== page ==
The modern musical is no longer a fanciful experience where characters consider their situation or lament/celebrate their circumstances via song. Instead, they’re nothing more than souped up music videos, the remnants of the MTV generation spilling over into the obviously antiquated showtune format. Today, well-honed and toned bodies gyrate as the latest rap-flavored mix fills the soundtrack, impossible shots (and a prevalent use of 3D and other gimmickry) turning the entire production into a slick bit of cinematic salesmanship. The story is secondary to these set-pieces, a cobbled together collection of cliches that highlight the flaws in such a film. Instead of focusing on something unnecessary, like a narrative, why not simply hire the best dancers in the entire world, set them up in front of a camera, and let them do their thing?
This was the approach taken by director Benson Lee when he decided to highlight the annual competition among B-boys and B-girls known as The Battle of the Year. Planet B-boy followed five different crews as they practiced their break dancing moves as part of the international contest and featured some filler in between the popping and locking, but for the most part, the documentary highlighted the style and skill of the various groups and their affinity for the hip hop-influenced form. Now, Lee is back with a fictional film named after the Battle, and it is beyond bland. Instead of infusing this film with more character and conflict, the filmmaker reverts back to the standard Step Up strategies: find a group of archetypes, make them underdogs within the talent they’ve mastered, and manipulate the audience into thinking they have no chance at winning. Then, they win.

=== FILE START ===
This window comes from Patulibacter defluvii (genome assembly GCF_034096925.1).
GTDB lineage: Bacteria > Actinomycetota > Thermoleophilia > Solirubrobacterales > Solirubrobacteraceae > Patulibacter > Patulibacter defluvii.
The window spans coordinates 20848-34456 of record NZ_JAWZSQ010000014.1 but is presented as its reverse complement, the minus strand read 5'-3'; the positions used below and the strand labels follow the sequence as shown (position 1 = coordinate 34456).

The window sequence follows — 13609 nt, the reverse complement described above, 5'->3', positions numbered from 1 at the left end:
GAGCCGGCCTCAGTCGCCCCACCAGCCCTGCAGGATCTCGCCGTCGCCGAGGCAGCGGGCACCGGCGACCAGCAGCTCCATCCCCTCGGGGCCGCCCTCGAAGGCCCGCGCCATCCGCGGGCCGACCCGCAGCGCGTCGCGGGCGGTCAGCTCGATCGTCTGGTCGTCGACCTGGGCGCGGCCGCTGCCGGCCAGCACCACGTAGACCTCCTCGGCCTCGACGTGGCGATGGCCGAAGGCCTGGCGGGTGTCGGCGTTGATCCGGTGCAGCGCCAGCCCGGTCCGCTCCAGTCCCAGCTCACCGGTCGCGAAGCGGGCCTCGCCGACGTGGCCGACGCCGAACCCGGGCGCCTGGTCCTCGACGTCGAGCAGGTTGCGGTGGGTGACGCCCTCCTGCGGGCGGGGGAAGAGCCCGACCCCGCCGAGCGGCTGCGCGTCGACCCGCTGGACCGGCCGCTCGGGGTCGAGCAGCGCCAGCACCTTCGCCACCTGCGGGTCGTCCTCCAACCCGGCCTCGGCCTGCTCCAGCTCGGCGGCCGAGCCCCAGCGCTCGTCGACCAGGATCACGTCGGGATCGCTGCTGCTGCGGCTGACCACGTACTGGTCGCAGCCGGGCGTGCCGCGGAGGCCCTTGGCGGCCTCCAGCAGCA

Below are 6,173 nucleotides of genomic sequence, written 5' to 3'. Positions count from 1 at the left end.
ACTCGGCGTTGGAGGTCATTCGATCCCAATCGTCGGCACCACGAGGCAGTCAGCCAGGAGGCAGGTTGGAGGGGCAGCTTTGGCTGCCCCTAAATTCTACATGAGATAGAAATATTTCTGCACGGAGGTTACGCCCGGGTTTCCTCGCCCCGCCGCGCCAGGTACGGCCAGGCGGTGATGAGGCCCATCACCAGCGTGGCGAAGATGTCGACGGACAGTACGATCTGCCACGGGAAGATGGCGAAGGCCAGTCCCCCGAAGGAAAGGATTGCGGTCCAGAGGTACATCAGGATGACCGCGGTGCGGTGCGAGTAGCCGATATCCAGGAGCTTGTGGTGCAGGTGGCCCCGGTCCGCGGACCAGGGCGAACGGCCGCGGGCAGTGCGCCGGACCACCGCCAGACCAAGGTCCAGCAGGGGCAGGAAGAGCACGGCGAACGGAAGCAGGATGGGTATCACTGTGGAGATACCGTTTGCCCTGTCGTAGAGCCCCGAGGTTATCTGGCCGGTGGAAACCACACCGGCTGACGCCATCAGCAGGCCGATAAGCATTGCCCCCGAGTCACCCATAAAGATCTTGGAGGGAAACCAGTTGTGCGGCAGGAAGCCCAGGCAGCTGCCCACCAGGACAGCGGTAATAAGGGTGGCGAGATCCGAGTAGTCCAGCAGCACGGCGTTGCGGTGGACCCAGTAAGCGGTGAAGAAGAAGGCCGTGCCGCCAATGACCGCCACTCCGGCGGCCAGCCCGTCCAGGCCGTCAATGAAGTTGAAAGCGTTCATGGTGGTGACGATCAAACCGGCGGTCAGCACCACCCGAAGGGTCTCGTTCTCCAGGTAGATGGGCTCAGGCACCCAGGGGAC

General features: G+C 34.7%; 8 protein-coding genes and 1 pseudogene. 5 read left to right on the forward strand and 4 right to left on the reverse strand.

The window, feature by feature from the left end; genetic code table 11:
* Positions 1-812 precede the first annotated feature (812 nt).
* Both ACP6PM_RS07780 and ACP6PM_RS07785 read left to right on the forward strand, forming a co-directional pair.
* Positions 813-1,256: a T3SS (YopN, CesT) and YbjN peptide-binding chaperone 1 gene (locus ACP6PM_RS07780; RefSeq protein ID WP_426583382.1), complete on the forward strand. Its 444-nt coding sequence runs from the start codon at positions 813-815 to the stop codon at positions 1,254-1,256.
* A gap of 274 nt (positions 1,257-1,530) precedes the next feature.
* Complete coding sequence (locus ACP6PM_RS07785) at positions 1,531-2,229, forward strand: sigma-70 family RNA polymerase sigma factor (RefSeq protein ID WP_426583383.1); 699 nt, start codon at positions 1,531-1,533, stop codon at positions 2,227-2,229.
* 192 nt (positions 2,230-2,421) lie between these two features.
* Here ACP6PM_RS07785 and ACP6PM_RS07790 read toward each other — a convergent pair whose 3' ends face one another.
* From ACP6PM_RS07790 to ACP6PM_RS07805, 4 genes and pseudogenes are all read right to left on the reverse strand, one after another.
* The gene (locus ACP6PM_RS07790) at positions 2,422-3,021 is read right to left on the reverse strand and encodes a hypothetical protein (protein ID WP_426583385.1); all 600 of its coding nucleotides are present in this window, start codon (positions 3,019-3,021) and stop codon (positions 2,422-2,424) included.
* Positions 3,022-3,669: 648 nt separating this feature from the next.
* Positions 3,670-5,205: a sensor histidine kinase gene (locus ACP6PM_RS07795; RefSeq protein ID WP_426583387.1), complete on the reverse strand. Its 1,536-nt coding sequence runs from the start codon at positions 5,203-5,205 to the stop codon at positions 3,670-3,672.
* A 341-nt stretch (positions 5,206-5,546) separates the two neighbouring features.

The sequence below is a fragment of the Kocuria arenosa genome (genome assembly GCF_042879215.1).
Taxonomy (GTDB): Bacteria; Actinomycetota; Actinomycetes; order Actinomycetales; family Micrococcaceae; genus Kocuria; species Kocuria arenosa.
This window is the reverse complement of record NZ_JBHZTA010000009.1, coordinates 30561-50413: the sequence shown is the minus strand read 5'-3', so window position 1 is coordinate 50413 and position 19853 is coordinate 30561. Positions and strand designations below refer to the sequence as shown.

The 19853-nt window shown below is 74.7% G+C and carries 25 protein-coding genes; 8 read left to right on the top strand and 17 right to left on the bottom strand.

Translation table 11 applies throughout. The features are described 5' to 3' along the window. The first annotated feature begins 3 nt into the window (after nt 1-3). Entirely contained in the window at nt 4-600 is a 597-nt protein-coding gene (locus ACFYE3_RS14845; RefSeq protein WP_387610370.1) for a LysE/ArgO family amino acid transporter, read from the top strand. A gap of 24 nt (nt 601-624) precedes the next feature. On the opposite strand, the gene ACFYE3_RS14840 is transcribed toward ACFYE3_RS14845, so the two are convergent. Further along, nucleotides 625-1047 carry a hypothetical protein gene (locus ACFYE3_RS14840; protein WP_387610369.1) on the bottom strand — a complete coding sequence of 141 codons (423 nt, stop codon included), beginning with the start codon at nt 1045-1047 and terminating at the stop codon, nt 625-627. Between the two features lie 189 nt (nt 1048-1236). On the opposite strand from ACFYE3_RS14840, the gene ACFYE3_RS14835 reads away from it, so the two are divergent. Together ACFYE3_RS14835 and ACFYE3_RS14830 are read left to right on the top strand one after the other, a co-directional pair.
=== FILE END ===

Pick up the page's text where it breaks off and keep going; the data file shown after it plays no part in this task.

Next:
In the case of the American crew featured, we meet a music impresario named Dante (Laz Alonzo) who is angry that the USA hasn’t won the BOTY recently. Instead, the Asians and the Europeans dominate, and our mogul won’t stand for it. So he hires alcoholic basketball coach Derrek (Josh Holloway) to bring together a group of divergent street dancers, including a pair of rivals (Chris Brown, John Cruz), a homophobe (Sawandi Wilson) and the token homosexual (Richard Maguire), as well as nine other nobodies, with orders to whip them into a team of flag-waving warriors. Along with his joke-spewing sidekick (Josh Peck) and a female choreographer (Caity Lotz), Derrek must conquer his own demons as well as the differing personalities of his participants to bring the Red, White, and Blue back to the BOTY top.
Imagine Rocky featuring a dozen Balboas as pseudo Boogaloo Shrimps and you’ve got some idea of where Battle of the Year is going. While the 3D accents to the dancing are engaging and often mesmerizing, getting to the good stuff is one incredibly long and painful haul. As Holloway hacks his way through the entire stereotypical coach’s handbook (this is a movie where they actually say moldy old maxims like “There’s no ‘I’ in team”) and struggles with the sauce, our cast compliments his truisms by being equally predictable. They fight. They crack wise. They have their moments of doubt. Then they step out onto the floor and transform into high-flying, head-spinning dervishes. Lee does a terrific job of capturing the competition, of showing us the otherwise subjective reasons one group is better than the other. On the other hand, he’s so ham-fisted when it comes to the “drama” that we feel lucky to have someone like Peck, standing on the sidelines, adding his ethnic-flavored quips.
Battle of the Year is so familiar that you half expect Julia Stiles and Channing Tatum to show up and start hoofing. Benson Lee already explored this material, effectively with his fascinating documentary. As fiction, it’s frontin’.